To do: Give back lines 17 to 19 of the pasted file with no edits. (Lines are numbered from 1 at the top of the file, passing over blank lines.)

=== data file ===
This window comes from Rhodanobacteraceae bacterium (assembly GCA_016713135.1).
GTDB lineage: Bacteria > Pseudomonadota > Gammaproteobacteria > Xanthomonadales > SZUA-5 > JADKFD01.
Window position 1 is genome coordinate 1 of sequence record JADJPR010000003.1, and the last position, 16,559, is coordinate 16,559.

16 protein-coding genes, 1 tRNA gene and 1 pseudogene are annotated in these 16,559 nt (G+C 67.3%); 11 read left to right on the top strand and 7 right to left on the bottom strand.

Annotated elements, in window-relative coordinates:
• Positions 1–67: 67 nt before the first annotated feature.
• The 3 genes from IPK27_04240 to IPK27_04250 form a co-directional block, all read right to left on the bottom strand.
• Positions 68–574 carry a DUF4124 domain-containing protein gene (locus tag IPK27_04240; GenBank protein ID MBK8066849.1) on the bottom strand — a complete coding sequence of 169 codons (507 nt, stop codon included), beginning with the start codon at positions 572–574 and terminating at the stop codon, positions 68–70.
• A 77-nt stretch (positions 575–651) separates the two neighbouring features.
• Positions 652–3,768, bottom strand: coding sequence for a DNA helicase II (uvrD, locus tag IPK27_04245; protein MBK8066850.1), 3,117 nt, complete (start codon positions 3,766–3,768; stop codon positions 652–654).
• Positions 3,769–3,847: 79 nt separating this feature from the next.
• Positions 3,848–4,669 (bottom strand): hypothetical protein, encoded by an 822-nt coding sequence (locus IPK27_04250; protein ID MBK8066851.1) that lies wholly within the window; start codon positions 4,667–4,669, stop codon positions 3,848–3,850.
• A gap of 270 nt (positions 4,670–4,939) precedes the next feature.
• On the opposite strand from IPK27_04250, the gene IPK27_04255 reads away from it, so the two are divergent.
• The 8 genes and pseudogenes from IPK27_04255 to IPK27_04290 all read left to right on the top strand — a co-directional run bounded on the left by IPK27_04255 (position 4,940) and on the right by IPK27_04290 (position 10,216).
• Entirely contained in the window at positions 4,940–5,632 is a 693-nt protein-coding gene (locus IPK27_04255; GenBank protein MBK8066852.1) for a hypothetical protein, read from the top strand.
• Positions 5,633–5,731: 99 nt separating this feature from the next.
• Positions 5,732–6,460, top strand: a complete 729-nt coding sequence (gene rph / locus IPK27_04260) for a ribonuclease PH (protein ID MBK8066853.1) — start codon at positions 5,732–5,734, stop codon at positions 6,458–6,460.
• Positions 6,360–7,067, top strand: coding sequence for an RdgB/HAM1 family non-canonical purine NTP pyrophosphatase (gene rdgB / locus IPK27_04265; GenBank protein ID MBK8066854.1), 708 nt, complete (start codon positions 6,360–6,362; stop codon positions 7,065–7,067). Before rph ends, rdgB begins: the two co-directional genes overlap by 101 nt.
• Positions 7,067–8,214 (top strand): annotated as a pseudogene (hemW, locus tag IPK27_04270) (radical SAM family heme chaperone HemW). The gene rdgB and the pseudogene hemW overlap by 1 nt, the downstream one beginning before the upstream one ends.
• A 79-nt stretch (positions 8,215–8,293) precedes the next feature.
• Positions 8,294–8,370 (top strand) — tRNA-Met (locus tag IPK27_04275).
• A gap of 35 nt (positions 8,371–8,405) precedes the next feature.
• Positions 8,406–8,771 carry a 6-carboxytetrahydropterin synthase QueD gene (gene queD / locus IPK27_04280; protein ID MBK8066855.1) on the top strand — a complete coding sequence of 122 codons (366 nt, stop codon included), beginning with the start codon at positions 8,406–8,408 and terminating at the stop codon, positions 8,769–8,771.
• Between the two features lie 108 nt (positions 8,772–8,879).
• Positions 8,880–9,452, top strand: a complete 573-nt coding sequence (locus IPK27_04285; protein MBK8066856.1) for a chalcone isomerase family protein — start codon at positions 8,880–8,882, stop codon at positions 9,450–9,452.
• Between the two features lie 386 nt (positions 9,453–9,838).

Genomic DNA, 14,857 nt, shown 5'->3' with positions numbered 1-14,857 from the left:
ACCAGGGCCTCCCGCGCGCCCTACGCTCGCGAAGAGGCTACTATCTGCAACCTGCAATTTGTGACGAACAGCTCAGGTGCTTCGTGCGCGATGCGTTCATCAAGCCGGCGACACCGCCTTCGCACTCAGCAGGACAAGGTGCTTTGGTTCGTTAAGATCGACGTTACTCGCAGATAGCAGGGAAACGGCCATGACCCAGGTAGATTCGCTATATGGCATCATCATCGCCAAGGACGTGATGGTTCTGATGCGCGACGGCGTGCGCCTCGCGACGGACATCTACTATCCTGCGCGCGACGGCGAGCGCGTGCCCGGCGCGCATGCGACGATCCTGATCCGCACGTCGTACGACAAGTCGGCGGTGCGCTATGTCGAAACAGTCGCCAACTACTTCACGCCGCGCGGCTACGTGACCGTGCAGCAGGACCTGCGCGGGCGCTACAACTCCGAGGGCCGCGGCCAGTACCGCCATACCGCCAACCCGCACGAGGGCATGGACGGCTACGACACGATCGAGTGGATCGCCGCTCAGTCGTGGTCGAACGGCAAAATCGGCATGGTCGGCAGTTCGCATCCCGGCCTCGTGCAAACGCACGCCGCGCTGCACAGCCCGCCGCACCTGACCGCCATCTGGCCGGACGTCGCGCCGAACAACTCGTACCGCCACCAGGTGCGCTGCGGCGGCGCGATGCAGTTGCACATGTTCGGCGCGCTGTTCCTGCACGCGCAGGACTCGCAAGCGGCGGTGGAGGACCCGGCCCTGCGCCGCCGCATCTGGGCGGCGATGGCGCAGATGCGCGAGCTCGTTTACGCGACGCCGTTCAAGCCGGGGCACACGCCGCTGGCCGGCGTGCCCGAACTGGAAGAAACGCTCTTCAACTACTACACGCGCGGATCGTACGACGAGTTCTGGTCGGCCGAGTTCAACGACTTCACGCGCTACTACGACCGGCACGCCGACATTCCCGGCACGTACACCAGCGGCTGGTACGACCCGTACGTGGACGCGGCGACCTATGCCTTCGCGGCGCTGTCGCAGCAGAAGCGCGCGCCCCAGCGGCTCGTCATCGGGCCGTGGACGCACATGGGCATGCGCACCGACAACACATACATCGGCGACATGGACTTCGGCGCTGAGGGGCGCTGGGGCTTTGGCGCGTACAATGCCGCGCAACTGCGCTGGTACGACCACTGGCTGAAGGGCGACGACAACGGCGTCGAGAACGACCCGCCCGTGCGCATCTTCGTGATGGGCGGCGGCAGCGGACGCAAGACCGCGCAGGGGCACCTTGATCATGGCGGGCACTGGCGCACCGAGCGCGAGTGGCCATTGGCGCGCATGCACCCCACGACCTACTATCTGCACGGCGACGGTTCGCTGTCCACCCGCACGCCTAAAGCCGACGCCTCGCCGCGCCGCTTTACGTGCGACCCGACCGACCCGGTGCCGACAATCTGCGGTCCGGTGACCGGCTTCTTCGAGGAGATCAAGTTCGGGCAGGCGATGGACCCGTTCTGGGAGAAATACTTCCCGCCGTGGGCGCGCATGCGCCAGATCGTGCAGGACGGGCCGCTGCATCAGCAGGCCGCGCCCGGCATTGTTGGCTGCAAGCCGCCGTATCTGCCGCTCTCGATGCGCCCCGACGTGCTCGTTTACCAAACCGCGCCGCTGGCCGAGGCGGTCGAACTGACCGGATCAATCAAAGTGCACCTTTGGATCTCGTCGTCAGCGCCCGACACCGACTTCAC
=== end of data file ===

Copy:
• Positions 5,633–5,731: 99 nt separating this feature from the next.
• Positions 5,732–6,460, top strand: a complete 729-nt coding sequence (gene rph / locus IPK27_04260) for a ribonuclease PH (protein ID MBK8066853.1) — start codon at positions 5,732–5,734, stop codon at positions 6,458–6,460.
• Positions 6,360–7,067, top strand: coding sequence for an RdgB/HAM1 family non-canonical purine NTP pyrophosphatase (gene rdgB / locus IPK27_04265; GenBank protein ID MBK8066854.1), 708 nt, complete (start codon positions 6,360–6,362; stop codon positions 7,065–7,067). Before rph ends, rdgB begins: the two co-directional genes overlap by 101 nt.